Socratic Questioning: Definition & Use in Business

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  • 0:02 Socratic Questioning…
  • 1:11 Fundamentals of…
  • 2:19 Back to Our Business Example
  • 4:29 Lesson Summary
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Lesson Transcript
Instructor: Dr. Douglas Hawks

Douglas has two master's degrees (MPA & MBA) and is currently working on his PhD in Higher Education Administration.

One significant barrier to innovative business is making decisions or arriving at answers based on assumptions or without evidence. In this lesson, we'll discuss how Socratic questioning can counter this and other business barriers.

Socratic Questioning in Business

Let's pick out a common example in business - a very real scenario where Socratic questioning could help identify the real answer to some tough business issue. In our example, a new manager, Geoff, is hired and his responsibilities include managing about 30 people. Within 6 months of his hire, 20 people left for other jobs.

Before Geoff came, his group had high turnover - 66% per year. That means what normally occurs in a year only took 6 months under Geoff! Stacy, Geoff's boss, thinks it's time to talk to Geoff about this.

Stacy starts to think a little bit, first - about Geoff. What's wrong with him? He's a nice guy. Is he incompetent? Stacy wouldn't say so - she's seen Geoff prove himself technically and personally by settling miscommunications in ways she thought were productive. Honestly, Stacy thinks Geoff has started out better than the last few managers in his position.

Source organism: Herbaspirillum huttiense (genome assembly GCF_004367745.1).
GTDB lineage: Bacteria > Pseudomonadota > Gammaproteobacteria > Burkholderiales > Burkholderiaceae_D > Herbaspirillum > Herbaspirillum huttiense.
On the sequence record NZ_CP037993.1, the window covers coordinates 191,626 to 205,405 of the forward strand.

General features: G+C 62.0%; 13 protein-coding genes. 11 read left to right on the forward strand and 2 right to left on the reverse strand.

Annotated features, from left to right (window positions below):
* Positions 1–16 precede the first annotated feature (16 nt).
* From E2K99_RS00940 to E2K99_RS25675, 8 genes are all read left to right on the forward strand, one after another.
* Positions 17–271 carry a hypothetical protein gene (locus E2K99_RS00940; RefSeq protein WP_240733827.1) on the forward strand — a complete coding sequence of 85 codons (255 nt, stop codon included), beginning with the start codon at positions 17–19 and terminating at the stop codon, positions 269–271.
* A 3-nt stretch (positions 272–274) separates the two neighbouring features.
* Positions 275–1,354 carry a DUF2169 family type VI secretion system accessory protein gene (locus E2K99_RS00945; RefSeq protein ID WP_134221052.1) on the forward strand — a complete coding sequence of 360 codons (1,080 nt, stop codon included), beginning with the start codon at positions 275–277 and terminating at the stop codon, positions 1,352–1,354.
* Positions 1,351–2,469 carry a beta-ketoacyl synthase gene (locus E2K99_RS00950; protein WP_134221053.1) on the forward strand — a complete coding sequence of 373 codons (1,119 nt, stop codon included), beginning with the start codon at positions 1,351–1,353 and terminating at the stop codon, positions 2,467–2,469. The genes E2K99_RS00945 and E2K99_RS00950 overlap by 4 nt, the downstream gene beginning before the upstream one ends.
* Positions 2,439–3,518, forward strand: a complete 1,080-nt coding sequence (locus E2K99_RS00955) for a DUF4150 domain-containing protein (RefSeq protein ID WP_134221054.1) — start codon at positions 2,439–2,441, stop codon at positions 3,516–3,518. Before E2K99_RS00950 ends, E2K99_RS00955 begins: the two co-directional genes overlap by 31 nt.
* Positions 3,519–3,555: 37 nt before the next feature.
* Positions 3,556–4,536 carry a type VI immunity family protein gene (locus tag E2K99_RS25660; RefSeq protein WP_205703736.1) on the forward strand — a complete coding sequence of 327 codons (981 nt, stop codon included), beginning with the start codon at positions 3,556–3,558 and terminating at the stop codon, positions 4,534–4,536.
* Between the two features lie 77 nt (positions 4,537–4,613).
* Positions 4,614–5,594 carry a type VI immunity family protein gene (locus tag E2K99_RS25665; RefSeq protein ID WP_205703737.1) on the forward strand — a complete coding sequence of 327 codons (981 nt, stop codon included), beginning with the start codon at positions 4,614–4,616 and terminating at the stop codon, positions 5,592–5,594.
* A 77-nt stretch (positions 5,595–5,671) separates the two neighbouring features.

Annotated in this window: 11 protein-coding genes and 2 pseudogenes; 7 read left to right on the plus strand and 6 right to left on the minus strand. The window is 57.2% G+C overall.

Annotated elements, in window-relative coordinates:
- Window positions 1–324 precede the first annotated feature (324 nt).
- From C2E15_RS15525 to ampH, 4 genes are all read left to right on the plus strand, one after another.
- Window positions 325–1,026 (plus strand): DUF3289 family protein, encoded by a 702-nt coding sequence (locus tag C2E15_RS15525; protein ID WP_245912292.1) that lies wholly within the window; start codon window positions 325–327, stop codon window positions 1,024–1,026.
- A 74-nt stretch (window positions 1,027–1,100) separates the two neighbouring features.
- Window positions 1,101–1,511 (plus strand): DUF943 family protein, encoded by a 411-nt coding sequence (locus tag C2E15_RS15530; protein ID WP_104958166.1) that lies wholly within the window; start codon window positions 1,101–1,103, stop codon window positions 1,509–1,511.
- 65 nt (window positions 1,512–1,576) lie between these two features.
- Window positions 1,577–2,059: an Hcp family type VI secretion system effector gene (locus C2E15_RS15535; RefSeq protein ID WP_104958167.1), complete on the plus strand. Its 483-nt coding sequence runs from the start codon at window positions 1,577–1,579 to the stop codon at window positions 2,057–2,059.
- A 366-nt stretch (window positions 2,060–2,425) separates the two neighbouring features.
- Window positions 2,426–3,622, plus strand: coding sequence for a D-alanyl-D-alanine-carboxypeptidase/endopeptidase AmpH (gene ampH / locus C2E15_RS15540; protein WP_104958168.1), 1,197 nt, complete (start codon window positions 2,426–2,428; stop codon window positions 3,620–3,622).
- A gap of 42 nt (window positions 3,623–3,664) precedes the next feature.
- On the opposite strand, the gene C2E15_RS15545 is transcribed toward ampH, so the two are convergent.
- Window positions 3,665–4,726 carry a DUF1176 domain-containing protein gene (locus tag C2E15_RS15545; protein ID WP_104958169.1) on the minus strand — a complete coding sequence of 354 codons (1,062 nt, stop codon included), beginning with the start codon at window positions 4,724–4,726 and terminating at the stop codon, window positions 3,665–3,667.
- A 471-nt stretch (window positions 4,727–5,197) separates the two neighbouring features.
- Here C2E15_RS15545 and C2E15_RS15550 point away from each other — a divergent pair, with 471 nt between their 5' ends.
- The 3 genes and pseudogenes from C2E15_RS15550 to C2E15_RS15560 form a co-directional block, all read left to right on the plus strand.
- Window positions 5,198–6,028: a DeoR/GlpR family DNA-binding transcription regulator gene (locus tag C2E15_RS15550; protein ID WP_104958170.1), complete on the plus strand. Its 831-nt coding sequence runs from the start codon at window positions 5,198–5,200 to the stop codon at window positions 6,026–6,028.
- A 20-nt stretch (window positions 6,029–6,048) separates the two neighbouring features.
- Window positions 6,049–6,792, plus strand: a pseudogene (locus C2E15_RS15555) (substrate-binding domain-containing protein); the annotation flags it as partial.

While she's thinking about this, she decides to research on 'objective assessment of managers.' As she browses the results, she comes across a webpage that discusses Socratic questioning.

Fundamentals of Socratic Questioning

The first thing that Stacy reads is that Socratic questioning came from Socrates, the ancient Greek philosopher. He was famous for his method of teaching, which wasn't just lecturing his students, but asking them questions and continuing to pry them with questions. His purpose was to constantly challenge assumptions and thought processes to make sure people were thinking completely and objectively. The six types, or reasons, of Socratic questions are:

  • Conceptual clarification: What does that mean…why do you think that?
  • Probing assumptions: What are you assuming…what happens if those assumptions change?
  • Probing evidence: Is your explanation the only explanation…is the evidence enough for proof?
  • Questioning perspectives: Why would you think that…who benefits from thinking that?
  • Probing consequences: What would that mean, if true…what happens if it changes?
  • Questions about the question: Why does it matter…what happens if you change the question?

Each of those types of questions becomes important depending on the situation, but two stick out to Stacy - (1) probing assumptions and (2) probing evidence.

Back to Our Business Example

After Stacy reads about Socratic questioning, she revisits the issue with Geoff. First, she wonders what assumptions she is making. She realizes that first, she's assuming that people might leave their job just because of their boss. The workplace includes a lot of different factors other than just the boss.

Second, she realizes she hasn't looked at the macroeconomic situation. She remembers one of the people that left Geoff's team had a child that went to the same school as her 12-year-old, so she makes a note to try and catch her when they pick up the kids tonight.

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